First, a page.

As for the distinction Schoenfeld presses between domestic and international surveillance, I refer him to this report in TheWashington Post (December 16, 2005): “President Bush signed a secret order in 2002 authorizing the National Security Agency to eavesdrop on U.S. citizens and foreign nationals in the United States, despite previous legal prohibitions against such domestic spying [my emphasis], sources with knowledge of the program said last night.”

I am among the contributors to Why I Turned Right, which Jonathan Chait discussed in a recent TRB column (“Extreme Makeover,” April 2). Chait claims that I have been “explaining away American torture”—indeed, that, by doing so, I resembled the deconstructionist literary critics I complained of in my essay, for whom (as he quotes me saying) “ethical responsibility is a fiction and good and evil are completely interchangeable.” But I have never defended torture or explained it away. I have argued that certain nontorturous stress techniques may be appropriate for terrorist detainees trained to resist interrogation methods developed for lawful prisoners of war. Far from seeing “ethical responsibility” as a fiction, I have argued that accountability for the deplorable prisoner abuse at Abu Ghraib belongs much further up the Pentagon chain of command. More generally, Chait is at pains to separate a good and unobjectionable liberalism from a kind of phantom leftism to which, he thinks, the contributors to Why I Turned Right are overreacting. After all, he says, “the Brookings Institution does not take its principal intellectual inspiration from Michel Foucault.” Perhaps not. But identity politics is currently inseparable from the “actual liberalism” that Chait is so proud to defend. I will be happy to grant Chait’s point when I see “actual liberals” oppose racial and gender preferences and reject racially gerrymandered voting districts or defend universal standards of behavior instead of vilifying conservative social critics for “blaming the victim.” I mocked my early, unthinking acceptance of the rhetoric of victimology in Why I Turned Right. Chait suggests that he was wiser than I in his undergraduate years. I believe it. A lot of people were.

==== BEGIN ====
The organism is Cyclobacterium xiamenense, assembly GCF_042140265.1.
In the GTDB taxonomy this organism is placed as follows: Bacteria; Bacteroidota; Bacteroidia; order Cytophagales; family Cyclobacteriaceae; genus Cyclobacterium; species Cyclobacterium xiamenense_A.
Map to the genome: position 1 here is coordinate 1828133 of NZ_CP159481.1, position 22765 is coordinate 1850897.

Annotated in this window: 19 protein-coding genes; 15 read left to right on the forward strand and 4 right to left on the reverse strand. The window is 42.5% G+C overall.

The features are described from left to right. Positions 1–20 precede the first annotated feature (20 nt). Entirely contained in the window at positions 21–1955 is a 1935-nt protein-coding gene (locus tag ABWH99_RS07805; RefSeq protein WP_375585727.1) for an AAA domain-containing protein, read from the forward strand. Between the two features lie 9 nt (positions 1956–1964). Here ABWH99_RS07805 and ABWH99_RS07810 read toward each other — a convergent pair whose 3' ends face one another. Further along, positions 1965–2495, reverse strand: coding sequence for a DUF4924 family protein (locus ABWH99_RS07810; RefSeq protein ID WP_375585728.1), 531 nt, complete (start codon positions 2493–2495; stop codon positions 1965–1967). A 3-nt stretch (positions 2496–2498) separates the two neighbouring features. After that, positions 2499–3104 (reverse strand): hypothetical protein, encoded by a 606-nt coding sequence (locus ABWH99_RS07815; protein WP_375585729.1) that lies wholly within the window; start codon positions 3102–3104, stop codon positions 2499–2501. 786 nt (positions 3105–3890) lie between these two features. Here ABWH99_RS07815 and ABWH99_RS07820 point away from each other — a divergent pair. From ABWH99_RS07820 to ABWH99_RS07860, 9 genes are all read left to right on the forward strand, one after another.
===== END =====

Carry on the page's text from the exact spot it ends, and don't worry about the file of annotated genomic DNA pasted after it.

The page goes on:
Heather Mac Donald
Senior Fellow, Manhattan Institute

Jonathan Chait responds:
Mac Donald has written, “None of the stress techniques that the military has used in the war on terror comes remotely close to torture.” But The New York Times has reported that the techniques used at Guantanamo Bay include shackling prisoners in uncomfortable positions for hours on end until they soil themselves, prolonged sleep deprivation, and other things that I and most people would consider torture. Furthermore, Mac Donald’s examples are very poor. Republicans as well as Democrats employ racial and gender preferences, unless Mac Donald thinks it’s normal for a white male of Rod Paige’s qualifications to be elevated to the president’s Cabinet. And liberals constantly denounce racially gerrymandered districts. They remain in place because black politicians and Republicans jointly support them.